Marines Invade Iwo Jima

On February 19, 1945, U.S. Marines made an amphibious landing on Iwo Jima, and were met immediately with unforeseen challenges. First and foremost, the beaches of the island were made up steep dunes of soft, gray volcanic ash, which made getting sturdy footing and passage for vehicles difficult.

As the Marines struggled forward, the Japanese lied in wait. The Americans assumed the pre-attack bombardment had been effective, and had crippled the enemy’s defenses on the island.

However, the lack of immediate response was simply part of Kuribayashi’s plan.

With the Americans struggling to get a foothold on the beaches of Iwo Jima – literally and figuratively – Kuribayashi’s artillery positions in the mountains above opened fire, stalling the advancing Marines and inflicting significant casualties.

Despite a banzai charge by dozens of Japanese soldiers as dusk fell, however, the Marines were eventually able to move in past the beach and seize part of one Iwo Jima’s airfields – the stated mission of the invasion. The fighting on Iwo Jima was some of the bloodiest and most costly in all of World War II, but it also gave rise to some of the greatest examples of patriotism and heroism in our Nation’s history, inspiring Admiral Chester Nimitz’s famous statement that “uncommon valor was a common virtue.”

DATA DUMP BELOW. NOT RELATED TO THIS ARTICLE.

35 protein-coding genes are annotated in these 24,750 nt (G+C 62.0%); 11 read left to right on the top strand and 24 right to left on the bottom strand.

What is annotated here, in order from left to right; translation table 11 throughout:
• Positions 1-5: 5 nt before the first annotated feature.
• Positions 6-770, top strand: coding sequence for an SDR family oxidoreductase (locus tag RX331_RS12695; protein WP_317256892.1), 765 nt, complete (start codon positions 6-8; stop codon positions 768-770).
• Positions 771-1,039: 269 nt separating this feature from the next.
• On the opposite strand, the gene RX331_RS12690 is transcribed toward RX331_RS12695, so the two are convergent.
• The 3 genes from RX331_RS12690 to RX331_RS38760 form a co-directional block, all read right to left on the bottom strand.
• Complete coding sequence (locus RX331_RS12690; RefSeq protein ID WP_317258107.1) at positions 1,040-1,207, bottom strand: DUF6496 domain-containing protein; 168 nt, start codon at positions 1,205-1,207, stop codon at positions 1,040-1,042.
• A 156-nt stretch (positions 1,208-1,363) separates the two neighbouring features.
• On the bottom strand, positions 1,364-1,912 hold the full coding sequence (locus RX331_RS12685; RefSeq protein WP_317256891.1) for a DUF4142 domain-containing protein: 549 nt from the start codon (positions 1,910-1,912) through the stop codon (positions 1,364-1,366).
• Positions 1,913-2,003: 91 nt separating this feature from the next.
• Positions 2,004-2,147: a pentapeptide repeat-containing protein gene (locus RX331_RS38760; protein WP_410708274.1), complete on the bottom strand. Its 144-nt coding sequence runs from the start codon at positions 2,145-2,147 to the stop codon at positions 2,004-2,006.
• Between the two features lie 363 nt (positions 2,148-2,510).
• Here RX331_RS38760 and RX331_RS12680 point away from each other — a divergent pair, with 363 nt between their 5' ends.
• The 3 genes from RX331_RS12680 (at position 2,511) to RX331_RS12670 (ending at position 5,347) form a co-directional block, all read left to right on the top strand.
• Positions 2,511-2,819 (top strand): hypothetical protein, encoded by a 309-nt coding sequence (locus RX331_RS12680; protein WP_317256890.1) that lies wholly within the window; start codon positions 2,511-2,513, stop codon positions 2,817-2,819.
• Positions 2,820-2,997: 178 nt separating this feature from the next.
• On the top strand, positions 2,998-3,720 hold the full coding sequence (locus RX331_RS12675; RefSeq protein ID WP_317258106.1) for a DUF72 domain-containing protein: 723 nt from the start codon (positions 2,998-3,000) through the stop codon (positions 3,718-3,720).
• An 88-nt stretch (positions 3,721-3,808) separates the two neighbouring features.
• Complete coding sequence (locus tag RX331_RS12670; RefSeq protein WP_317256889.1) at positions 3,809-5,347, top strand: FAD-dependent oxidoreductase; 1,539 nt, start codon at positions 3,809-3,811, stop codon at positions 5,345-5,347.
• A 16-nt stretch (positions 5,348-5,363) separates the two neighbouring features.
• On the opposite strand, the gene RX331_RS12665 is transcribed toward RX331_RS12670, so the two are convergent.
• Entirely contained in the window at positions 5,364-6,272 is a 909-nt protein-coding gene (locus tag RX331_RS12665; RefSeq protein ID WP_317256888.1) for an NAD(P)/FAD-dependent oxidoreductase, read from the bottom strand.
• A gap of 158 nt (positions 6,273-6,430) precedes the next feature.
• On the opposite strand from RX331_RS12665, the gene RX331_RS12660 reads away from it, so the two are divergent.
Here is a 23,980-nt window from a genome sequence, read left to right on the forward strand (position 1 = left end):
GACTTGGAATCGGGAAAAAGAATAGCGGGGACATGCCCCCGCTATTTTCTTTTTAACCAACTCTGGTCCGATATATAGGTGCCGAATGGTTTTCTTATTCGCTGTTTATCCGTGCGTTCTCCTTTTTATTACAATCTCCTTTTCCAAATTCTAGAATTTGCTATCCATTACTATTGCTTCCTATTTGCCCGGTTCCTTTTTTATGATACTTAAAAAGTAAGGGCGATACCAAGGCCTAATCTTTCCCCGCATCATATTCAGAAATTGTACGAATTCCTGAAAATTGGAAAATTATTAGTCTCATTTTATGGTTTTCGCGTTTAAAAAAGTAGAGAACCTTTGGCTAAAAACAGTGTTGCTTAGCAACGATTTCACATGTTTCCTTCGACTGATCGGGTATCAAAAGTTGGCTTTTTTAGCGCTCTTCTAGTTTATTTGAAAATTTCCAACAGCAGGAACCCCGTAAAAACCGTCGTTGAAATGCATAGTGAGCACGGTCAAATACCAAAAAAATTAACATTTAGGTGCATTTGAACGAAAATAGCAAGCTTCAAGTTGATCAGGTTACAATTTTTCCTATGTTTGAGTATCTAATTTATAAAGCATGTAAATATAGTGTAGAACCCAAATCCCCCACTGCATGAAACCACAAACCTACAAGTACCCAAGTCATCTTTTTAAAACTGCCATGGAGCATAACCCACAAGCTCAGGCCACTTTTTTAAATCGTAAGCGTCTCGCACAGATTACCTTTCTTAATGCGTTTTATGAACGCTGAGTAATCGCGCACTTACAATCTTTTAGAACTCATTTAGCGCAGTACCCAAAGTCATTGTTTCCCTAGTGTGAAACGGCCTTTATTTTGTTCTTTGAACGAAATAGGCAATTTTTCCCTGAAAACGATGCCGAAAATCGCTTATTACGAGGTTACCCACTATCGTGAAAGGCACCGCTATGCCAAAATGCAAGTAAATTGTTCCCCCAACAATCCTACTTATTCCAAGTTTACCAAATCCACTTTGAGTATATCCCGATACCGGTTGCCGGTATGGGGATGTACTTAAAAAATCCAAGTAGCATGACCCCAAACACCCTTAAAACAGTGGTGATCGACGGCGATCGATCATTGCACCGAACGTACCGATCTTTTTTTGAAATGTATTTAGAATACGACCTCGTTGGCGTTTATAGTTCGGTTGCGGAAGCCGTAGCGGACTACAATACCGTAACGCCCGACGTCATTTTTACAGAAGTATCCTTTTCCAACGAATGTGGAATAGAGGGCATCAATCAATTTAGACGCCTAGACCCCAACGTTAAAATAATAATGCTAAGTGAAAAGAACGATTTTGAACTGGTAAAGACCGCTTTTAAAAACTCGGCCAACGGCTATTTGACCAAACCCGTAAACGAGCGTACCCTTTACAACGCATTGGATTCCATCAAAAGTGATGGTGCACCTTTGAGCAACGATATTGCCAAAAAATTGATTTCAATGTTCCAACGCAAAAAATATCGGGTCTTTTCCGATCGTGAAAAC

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Battle of Iwo Jima Rages On

Within days, some 70,000 U.S. Marines landed on Iwo Jima. Although they significantly outnumbered their Japanese enemies on the island (by a more than three-to-one margin), many Americans were wounded or killed over the five weeks of fighting, with some estimates suggesting more than 25,000 casualties, including nearly 7,000 deaths.

The Japanese, meanwhile, were also suffering major losses, and were running low on supplies – namely, weapons and food. Under Kuribayashi’s leadership, they mounted most of their defenses via attacks under the cover of darkness.

While effective, the success of the Japanese forces seemed to merely forestall the inevitable.

Just four days into the fighting, U.S. Marines captured Mount Suribachi, on Iwo Jima’s south side, famously raising an American flag at the summit. That image was captured by Associated Press photographer Joe Rosenthal, who won a Pulitzer Prize for the iconic photograph.

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